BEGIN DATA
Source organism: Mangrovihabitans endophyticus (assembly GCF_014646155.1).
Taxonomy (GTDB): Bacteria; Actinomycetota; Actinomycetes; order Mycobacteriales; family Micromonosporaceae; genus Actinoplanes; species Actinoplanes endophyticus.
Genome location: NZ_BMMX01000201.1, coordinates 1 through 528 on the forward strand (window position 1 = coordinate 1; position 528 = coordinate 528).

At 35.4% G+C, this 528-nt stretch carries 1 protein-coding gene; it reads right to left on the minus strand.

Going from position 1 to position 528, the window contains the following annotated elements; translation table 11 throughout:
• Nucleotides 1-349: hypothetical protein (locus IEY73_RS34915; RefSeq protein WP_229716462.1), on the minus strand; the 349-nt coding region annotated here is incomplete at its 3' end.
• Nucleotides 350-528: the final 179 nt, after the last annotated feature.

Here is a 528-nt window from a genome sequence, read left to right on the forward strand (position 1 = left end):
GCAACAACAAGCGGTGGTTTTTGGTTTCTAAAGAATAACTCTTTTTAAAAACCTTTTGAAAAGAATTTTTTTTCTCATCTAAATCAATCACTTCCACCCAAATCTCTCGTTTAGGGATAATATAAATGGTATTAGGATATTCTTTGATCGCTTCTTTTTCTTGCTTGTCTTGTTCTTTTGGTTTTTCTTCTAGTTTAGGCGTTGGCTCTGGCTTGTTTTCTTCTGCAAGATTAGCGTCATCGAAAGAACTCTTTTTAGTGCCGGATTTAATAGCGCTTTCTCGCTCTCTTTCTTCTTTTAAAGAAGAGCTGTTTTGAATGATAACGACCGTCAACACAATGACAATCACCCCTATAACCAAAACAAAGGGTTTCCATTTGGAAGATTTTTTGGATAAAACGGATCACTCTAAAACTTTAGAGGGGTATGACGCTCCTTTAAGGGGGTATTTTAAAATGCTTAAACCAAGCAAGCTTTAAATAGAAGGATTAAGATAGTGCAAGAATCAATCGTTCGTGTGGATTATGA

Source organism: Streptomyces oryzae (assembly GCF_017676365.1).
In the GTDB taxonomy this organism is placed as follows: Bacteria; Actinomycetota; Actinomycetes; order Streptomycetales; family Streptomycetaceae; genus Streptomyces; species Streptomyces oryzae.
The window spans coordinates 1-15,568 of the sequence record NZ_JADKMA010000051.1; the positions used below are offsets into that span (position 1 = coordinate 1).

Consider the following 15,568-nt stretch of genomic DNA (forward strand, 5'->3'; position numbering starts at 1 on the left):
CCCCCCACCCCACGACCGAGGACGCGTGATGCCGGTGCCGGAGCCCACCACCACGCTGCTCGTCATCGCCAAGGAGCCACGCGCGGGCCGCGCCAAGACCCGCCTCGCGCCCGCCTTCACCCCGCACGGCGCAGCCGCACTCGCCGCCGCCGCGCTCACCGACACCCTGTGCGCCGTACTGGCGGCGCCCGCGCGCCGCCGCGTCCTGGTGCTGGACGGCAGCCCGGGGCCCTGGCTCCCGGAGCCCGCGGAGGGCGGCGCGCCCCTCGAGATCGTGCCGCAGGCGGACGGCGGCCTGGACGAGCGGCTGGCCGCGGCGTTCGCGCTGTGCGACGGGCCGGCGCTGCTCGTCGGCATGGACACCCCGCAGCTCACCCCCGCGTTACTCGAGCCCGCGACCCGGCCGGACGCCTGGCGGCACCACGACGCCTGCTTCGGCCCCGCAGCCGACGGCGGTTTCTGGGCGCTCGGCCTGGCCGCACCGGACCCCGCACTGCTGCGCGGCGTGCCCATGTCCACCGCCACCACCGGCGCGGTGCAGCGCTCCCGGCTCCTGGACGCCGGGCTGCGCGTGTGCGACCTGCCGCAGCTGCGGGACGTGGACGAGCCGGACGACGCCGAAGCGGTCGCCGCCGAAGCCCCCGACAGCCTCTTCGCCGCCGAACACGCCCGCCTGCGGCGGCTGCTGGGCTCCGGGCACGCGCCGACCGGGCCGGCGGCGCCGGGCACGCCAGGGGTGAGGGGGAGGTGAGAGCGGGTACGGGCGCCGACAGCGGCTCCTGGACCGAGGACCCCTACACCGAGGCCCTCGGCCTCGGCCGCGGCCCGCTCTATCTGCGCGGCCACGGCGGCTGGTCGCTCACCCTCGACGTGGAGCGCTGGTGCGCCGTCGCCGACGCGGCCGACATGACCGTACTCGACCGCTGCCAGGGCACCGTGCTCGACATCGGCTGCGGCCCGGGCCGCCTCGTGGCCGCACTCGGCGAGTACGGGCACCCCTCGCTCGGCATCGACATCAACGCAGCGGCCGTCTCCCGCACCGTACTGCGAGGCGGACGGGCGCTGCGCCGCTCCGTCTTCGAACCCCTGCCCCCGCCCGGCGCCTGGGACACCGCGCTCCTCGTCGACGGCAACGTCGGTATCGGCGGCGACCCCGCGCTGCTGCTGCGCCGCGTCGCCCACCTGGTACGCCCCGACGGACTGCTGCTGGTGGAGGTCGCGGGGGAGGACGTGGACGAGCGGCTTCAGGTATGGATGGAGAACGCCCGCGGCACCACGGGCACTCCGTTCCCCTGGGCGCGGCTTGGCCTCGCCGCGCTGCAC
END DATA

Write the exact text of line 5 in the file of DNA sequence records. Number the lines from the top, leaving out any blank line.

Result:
Going from position 1 to position 528, the window contains the following annotated elements; translation table 11 throughout: